This same strategy works on LinkedIn, although I think writer’s organizations are less likely to have a presence there.

Use Twitter, too. (Twitter’s incredibly useful for writers.) Yes, tweet that you’re looking for a group; someone might retweet your note so it makes its way to a writer near you. But you can be even more proactive by searching for tweeps who write in your area. Mashable has a helpful post on ways to find people on Twitter.

Look in online groups. Check out SheWrites, Writer’s Digest and Red Room. They’re not location-specific, but you might find someone who lives in your area. Also browse MeetUp — that’s how I found a French group to join that gets together monthly to practice speaking the language.

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You’re not an aspiring writer. You’re a writer.

I can’t stand when people tell me they’re aspiring writers.

I know what they mean. They mean they’re aspiring to become a paid writer, or a published writer, or even a respected writer. But aspiring means you haven’t put your pen to paper or typed a story on your laptop. Aspiring means you’re thinking about writing, that you haven’t yet actually done it.

If you were training for a marathon, would you say you were an aspiring runner? No. You’d be running every day — maybe very slowly, maybe with walk breaks, maybe short distances — but you’d be running. That makes you a runner. An aspiring marathoner, yes, but also a runner.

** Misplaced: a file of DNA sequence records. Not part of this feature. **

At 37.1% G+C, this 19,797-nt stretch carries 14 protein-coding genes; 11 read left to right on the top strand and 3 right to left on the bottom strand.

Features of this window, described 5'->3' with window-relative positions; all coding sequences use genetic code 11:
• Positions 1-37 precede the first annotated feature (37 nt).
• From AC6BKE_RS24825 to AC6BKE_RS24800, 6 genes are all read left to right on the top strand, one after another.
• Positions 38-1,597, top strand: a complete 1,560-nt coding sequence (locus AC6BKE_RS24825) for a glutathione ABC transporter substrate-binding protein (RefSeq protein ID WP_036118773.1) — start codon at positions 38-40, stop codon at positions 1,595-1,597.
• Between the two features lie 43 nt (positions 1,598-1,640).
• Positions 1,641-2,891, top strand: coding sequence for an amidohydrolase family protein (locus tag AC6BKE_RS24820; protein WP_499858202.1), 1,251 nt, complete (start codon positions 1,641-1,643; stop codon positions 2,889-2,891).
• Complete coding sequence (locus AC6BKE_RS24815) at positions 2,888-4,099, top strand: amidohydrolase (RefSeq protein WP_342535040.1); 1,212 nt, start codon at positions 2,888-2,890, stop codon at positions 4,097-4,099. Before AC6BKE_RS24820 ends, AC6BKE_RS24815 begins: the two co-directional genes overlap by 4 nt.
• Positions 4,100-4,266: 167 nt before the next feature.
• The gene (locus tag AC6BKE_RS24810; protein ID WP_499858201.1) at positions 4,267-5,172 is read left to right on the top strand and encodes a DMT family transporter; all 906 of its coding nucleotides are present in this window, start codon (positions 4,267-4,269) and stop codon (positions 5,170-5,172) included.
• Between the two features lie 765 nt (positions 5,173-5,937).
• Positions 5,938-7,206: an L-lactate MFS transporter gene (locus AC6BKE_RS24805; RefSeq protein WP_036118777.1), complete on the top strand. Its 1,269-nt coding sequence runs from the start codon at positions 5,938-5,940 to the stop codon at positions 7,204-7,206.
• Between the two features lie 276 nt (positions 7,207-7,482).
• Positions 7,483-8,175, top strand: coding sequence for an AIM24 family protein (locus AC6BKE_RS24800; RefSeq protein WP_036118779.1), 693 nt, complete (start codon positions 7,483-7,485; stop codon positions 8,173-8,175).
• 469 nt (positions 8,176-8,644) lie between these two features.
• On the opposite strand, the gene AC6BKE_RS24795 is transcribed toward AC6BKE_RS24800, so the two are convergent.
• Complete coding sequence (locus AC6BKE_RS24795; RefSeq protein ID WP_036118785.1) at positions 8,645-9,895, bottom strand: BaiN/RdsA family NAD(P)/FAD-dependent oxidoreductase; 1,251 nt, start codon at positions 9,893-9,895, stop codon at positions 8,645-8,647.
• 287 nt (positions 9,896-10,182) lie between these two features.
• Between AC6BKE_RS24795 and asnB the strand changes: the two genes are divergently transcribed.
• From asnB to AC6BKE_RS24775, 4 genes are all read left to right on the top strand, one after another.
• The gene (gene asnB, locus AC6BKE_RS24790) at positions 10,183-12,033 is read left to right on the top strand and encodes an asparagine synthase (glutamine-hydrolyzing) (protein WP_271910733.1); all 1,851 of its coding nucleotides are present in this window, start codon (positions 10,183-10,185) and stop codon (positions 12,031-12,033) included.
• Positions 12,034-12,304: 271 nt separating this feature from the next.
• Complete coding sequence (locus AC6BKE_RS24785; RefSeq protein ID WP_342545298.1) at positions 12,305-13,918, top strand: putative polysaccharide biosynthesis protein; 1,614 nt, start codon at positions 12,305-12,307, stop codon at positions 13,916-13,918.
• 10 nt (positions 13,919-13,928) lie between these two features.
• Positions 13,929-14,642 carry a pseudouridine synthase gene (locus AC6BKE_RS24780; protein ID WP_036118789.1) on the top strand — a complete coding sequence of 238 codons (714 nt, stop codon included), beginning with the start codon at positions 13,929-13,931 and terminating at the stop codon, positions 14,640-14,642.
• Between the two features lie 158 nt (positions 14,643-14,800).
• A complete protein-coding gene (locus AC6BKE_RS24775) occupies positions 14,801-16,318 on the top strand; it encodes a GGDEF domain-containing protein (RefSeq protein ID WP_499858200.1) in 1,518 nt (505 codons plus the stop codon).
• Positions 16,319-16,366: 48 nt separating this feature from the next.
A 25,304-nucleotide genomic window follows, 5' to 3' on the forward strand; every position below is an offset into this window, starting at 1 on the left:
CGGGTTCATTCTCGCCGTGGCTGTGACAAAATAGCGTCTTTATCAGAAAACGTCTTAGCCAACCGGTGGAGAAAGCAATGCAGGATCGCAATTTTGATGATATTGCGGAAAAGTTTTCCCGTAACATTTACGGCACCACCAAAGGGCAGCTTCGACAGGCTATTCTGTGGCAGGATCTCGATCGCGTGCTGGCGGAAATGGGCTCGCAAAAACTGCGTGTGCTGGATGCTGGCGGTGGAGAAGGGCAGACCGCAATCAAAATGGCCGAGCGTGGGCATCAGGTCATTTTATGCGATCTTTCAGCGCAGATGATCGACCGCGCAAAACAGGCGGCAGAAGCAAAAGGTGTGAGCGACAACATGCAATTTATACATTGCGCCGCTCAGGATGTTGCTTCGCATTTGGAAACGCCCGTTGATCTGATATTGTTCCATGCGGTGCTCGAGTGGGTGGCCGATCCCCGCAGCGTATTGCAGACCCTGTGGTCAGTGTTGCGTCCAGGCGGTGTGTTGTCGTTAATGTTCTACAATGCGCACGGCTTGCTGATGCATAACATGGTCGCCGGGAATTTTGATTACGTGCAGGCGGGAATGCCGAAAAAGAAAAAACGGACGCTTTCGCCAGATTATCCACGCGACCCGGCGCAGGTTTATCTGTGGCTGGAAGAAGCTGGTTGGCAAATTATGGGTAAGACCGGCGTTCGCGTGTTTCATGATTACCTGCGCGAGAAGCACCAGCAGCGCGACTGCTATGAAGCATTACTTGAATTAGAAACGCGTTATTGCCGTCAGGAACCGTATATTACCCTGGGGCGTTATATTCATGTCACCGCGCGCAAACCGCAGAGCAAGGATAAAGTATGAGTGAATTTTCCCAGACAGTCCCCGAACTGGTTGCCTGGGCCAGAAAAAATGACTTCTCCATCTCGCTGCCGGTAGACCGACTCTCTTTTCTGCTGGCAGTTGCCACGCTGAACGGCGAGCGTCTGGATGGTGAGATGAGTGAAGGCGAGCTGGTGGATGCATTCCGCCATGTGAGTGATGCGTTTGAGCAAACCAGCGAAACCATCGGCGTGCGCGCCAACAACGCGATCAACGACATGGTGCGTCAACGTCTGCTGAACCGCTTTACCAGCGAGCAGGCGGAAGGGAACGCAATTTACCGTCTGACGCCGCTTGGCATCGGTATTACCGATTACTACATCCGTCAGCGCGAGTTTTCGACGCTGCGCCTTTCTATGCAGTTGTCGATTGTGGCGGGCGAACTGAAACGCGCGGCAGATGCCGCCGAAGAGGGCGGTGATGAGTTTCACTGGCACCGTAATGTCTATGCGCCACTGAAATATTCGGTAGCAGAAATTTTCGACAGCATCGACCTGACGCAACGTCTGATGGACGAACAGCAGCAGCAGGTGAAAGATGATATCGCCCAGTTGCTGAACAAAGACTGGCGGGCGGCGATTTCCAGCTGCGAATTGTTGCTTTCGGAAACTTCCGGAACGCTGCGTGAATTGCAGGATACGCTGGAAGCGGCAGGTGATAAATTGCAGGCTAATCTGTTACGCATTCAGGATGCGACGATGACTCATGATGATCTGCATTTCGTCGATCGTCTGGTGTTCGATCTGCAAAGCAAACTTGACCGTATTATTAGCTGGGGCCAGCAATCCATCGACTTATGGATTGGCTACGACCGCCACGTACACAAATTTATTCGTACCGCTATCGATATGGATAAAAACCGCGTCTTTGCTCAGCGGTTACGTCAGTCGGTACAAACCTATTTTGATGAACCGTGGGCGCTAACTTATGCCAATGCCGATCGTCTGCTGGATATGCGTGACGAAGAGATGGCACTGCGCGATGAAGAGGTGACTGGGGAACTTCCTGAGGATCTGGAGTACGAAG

The same goes for writing. If you write every day, you’re a writer. So stop saying you aspire to be a writer! Don’t sell yourself short. You’re a writer.

Think I’m being too picky? Maybe. I’m a grammar freak, a nerd when it comes to using words properly. (Do you laugh — not a little giggle, but an all-out, hearty cackle — when you read The “Blog” of “Unnecessary” Quotation Marks? If so, you may be a grammar freak, too.)

When I started this blog under the title Aspiring Author, several readers told me (graciously) that they didn’t like the name, that it didn’t do me justice. I was already an author, they said. But here’s where the grammar freak in me comes in. The truth is, I’m not an author — yet. I’m a journalist. I’m a writer, one who has been published in newspapers and magazines. But to become an author, I need to be published. When my first book is on store shelves, that’s when I’ll call myself an author. Until then, I’m aspiring.

But you, yes YOU, since you’re reading this blog, you’re probably a writer. Maybe you’re already an author. Maybe you’re an aspiring author like me. But if you’ve already begun writing your memoir, your novel, your self-help book or some other project, then you’re no¬† longer aspiring to put words to paper — you’re a writer.

Writers’ Roundup

Happy Friday! A few insightful links from this week:

  • Writer Jody Hedlund explains the challenges of convincing others that writing is a valid career choice. Their reactions, she says, can result in writer’s guilt.
  • What do you call yourself? Do you deserve the title of writer, author, or something entirely different? More than anything else, I still consider myself a journalist. (This post reminded me that I’m still not set on Aspiring Author as the title of this blog. Some readers say that title doesn’t give me enough credit because I’m a published journalist. I argue back that regardless of my writing credentials, I’m still aspiring to become an author. And yet, I’m always trying to think of a better title.)
  • Check out this new blog called Pimp My Novel, created by a guy who works in a publisher’s sales department. He explains what happens to a book after it’s acquired by a publishing house.

After taking the last few weekends off, this Saturday and Sunday I plan to write and edit. See you Monday!